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Thickness measurements of thin carbon overcoats on magnetic thin film media by Auger and X-ray photoelectron spectroscopy

IP.com Disclosure Number: IPCOM000013823D
Original Publication Date: 2000-Jan-01
Included in the Prior Art Database: 2003-Jun-18
Document File: 5 page(s) / 94K

Publishing Venue

IBM

Abstract

Disclosed are techniques used to measure the thickness of thin overcoats on magnetic thin film media by Auger and X-ray photoelectron spectroscopy. Auger electron spectroscopy (AES) and X-ray photoelectron spectroscopy (XPS) are similar techniques in that they measure the intensity of electrons ejected from the core levels of atoms near the surface of the sample. By measuring the electron intensity as a function of kinetic energy, peaks in the spectrum can be identified as originating from specific elements, for example cobalt, and for XPS, for specific oxidation states of the elements. For the thickness measurement technique disclosed here, the electron intensity from one or several elements in the magnetic layer are measured along with one or several elements of the overcoat layer. For measuring the thickness of a disk overcoat, it is usually sufficient to measure the electron intensity originating from the cobalt (Co) atoms in the magnetic layer and from the carbon atoms in the overcoat layer. The intrinsic physical property--Co electron escape depth for specific COC--is used to determine the COC thickness of 50 Å and below. There are several advantages for this technique: 1. No underlayer effect. Once the electron escape depth, which is the intrinsic physical property of the COC, and the electron energy are determined, this method can be used as an absolute scale to determine the COC thickness. No other parameters are required for the measurement. 2. This technique has high sensitivity with good measurement precision around 0.5 angstroms) for COC thicknesses range from 0 to 50 Å. The signal to noise ratio actually increases with decreasing COC thickness.

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  Thickness measurements of thin carbon overcoats on magnetic thin film media by Auger and X-ray photoelectron spectroscopy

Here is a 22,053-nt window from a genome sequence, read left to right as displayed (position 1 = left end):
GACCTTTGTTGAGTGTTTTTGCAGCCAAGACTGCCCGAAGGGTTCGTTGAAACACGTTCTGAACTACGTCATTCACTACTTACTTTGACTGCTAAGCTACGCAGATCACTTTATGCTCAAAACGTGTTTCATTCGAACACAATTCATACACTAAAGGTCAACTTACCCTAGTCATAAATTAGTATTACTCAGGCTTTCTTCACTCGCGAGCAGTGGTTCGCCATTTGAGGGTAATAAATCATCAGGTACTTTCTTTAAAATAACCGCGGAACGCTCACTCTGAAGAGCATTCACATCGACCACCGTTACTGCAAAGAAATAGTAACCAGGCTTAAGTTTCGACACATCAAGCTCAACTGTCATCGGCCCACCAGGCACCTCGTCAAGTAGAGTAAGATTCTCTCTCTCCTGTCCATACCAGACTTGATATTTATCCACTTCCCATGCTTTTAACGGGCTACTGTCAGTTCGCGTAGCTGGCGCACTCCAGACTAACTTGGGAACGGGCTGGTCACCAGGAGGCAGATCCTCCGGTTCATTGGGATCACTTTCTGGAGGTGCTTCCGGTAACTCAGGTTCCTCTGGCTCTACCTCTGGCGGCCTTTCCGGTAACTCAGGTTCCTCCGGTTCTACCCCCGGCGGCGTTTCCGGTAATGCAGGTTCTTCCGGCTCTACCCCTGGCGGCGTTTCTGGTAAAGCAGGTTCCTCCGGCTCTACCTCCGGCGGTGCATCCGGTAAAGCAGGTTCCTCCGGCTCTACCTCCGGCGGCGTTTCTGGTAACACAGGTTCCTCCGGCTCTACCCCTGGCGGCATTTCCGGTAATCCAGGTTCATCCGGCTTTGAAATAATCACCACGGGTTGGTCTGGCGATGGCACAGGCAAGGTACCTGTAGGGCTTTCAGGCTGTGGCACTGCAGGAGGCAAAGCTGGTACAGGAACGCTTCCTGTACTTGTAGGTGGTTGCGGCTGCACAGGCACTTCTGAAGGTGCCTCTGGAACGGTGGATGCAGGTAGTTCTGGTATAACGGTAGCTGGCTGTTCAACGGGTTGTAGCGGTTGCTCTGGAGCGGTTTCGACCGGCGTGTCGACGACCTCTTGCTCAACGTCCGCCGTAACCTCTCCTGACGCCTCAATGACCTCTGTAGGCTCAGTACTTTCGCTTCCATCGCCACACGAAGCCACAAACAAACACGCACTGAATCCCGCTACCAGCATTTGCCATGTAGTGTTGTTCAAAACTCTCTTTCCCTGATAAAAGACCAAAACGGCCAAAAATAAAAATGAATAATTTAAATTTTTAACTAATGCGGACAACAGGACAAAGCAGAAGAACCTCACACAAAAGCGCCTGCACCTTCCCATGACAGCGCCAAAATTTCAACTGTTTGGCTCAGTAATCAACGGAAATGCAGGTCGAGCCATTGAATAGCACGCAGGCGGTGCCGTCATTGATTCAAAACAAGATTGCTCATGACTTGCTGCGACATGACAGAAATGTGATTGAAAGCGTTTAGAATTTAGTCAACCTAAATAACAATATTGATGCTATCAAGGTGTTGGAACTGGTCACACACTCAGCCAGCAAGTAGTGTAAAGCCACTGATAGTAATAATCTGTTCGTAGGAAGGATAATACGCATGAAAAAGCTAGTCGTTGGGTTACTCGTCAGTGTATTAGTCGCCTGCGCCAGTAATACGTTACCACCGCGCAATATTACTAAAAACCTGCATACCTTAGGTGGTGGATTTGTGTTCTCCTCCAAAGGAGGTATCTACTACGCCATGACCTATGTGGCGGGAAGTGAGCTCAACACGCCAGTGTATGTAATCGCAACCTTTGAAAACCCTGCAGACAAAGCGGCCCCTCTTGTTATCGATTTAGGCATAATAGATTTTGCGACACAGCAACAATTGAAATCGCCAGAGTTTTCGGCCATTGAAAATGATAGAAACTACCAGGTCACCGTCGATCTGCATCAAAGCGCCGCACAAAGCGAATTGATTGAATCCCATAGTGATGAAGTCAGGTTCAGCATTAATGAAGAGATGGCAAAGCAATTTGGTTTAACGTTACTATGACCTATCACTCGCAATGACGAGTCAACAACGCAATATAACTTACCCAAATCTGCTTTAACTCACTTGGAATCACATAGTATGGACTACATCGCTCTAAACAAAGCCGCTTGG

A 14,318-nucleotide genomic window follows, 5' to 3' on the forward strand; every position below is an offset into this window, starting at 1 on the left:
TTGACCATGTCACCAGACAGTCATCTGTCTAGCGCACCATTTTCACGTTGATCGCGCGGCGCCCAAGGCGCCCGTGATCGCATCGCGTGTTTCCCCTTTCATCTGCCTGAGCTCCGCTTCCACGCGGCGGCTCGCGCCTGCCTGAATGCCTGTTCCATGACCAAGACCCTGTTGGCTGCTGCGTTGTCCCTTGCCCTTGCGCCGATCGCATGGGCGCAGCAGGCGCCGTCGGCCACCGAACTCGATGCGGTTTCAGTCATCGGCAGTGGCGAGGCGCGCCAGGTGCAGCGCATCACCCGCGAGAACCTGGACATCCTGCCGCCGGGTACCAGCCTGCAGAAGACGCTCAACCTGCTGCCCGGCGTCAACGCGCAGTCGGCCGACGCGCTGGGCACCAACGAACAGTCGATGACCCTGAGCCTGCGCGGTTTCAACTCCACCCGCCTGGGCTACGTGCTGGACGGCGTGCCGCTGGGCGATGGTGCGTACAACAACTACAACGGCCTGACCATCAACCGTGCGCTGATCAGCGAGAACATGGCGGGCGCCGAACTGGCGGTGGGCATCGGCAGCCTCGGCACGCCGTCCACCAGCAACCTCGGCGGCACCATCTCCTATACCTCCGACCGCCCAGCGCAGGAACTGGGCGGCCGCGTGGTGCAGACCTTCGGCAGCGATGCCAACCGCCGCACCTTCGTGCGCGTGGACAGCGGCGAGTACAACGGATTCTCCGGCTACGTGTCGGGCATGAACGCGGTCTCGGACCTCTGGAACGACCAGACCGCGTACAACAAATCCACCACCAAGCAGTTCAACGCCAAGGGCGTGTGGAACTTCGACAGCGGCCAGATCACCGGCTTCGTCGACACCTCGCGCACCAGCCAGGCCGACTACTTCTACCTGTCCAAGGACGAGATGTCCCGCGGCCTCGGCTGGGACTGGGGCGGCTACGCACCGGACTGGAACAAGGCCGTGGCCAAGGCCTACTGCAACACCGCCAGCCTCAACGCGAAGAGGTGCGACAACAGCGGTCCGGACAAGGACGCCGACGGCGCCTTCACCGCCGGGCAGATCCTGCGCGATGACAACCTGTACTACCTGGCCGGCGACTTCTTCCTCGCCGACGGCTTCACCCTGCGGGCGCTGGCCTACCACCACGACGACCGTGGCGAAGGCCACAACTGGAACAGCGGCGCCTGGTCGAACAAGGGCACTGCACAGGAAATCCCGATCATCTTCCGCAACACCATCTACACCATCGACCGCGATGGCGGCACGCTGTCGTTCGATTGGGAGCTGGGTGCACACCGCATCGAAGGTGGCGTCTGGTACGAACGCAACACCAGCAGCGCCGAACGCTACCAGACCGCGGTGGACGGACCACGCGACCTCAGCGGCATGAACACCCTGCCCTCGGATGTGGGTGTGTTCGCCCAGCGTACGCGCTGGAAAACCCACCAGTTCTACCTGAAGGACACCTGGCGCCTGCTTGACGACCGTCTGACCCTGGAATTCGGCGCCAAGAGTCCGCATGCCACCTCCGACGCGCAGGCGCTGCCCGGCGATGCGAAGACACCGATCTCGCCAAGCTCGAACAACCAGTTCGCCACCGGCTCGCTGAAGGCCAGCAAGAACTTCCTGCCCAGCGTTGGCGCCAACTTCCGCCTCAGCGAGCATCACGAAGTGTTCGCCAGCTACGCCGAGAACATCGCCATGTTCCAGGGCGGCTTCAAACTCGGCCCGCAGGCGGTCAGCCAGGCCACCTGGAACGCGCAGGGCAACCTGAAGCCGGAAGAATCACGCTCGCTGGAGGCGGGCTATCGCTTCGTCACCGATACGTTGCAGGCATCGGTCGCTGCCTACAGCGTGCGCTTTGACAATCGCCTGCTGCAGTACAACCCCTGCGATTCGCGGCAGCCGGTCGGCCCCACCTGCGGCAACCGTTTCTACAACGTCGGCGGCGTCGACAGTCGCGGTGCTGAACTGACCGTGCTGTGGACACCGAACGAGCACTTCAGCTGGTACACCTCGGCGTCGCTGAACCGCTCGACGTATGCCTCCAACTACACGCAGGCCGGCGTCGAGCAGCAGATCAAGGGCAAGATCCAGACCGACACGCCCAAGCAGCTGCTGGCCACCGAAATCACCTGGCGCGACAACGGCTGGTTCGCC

Disclosed are techniques used to measure the thickness of thin overcoats on magnetic thin film media by Auger and X-ray photoelectron spectroscopy.

      Auger electron spectroscopy (AES) and X-ray photoelectron spectroscopy (XPS) are similar techniques in that they measure the intensity of electrons ejected from the core levels of atoms near the surface of the sample. By measuring the electron intensity as a function of kinetic energy, peaks in the spectrum can be identified as originating from specific elements, for example cobalt, and for XPS, for specific oxidation states of the elements. For the thickness measurement technique disclosed here, the electron intensity from one or several elements in the magnetic layer are measured along with one or several elements of the overcoat layer. For measuring the thickness of a disk overcoat, it is usually sufficient to measure the electron intensity originating from the cobalt (Co) atoms in the magnetic layer and from the carbon atoms in the overcoat layer. The intrinsic physical property--Co electron escape depth for specific COC--is used to determine the COC thickness of 50 Å and below. There are several advantages for this technique:

1. No underlayer effect. Once the electron escape depth, which is the intrinsic physical property of the COC, and the electron energy are determined, this method can be used as an absolute scale to determine the COC thickness. No other parameters are required for the measurement.

2. This technique has high sensitivity with good measurement precision ( around 0.5 angstroms) for COC thicknesses range from 0 to 50 Å. The signal to noise ratio actually increases with decreasing COC thickness.

3. The elemental dopant concentration in the COC (except for H and He) can be measured at the same time.

4. With XPS, the degree of oxidation of the magnetic layer after disk has been exposed to atmosphere can be used as a measure of overcoat coverage.

      For Auger, high energy electrons impinge on the sample which cause core-level electrons to be ejected into a vacuum where they are analyzed using an electron spectrometer. For XPS, x-rays rather than high energy electrons are used to cause the ejection of electrons. Those electrons ejected from atoms in the magnetic layer are attenuated by the overcoat before reaching the vacuum above the sample. Assuming a smooth homogeneous layer of COC lies on top of Co magnetic layer, then the normalized intensity of Co for a fixed angle q can be expressed, using Beer's law, as:

Ico/I o -t/ Lsinq co = e

1

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e-

Ico

e-

q

where t: COC thickness, L : effective escape depth for Co on particular COC. Then, the thickness can be derived as:

ot = - LSinq*ln(Ico/Ico)

Once the L is determined by a set of known thickness samples, the thickness can be determined by measuring the intensity of the Co peak. Following are some...